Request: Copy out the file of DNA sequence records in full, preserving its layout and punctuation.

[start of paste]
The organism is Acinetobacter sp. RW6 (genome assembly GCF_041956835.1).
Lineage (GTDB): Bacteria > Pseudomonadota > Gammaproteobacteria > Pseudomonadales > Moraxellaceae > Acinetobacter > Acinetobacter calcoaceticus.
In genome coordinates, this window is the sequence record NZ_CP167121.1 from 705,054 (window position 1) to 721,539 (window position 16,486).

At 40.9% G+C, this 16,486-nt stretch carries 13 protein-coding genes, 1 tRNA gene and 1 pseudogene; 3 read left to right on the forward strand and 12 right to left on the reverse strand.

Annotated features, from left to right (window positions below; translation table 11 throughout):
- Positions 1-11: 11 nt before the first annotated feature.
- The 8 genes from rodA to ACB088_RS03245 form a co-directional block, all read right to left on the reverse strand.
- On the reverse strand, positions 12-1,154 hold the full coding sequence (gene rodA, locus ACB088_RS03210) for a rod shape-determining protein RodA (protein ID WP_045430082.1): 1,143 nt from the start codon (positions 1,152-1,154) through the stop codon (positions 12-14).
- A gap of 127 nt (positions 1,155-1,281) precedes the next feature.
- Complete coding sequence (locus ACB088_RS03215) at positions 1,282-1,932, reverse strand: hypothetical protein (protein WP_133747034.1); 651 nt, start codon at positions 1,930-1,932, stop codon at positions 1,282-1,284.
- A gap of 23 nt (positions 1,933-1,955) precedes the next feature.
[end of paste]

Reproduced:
The organism is Acinetobacter sp. RW6 (genome assembly GCF_041956835.1).
Lineage (GTDB): Bacteria > Pseudomonadota > Gammaproteobacteria > Pseudomonadales > Moraxellaceae > Acinetobacter > Acinetobacter calcoaceticus.
In genome coordinates, this window is the sequence record NZ_CP167121.1 from 705,054 (window position 1) to 721,539 (window position 16,486).

At 40.9% G+C, this 16,486-nt stretch carries 13 protein-coding genes, 1 tRNA gene and 1 pseudogene; 3 read left to right on the forward strand and 12 right to left on the reverse strand.

Annotated features, from left to right (window positions below; translation table 11 throughout):
- Positions 1-11: 11 nt before the first annotated feature.
- The 8 genes from rodA to ACB088_RS03245 form a co-directional block, all read right to left on the reverse strand.
- On the reverse strand, positions 12-1,154 hold the full coding sequence (gene rodA, locus ACB088_RS03210) for a rod shape-determining protein RodA (protein ID WP_045430082.1): 1,143 nt from the start codon (positions 1,152-1,154) through the stop codon (positions 12-14).
- A gap of 127 nt (positions 1,155-1,281) precedes the next feature.
- Complete coding sequence (locus ACB088_RS03215) at positions 1,282-1,932, reverse strand: hypothetical protein (protein WP_133747034.1); 651 nt, start codon at positions 1,930-1,932, stop codon at positions 1,282-1,284.
- A gap of 23 nt (positions 1,933-1,955) precedes the next feature.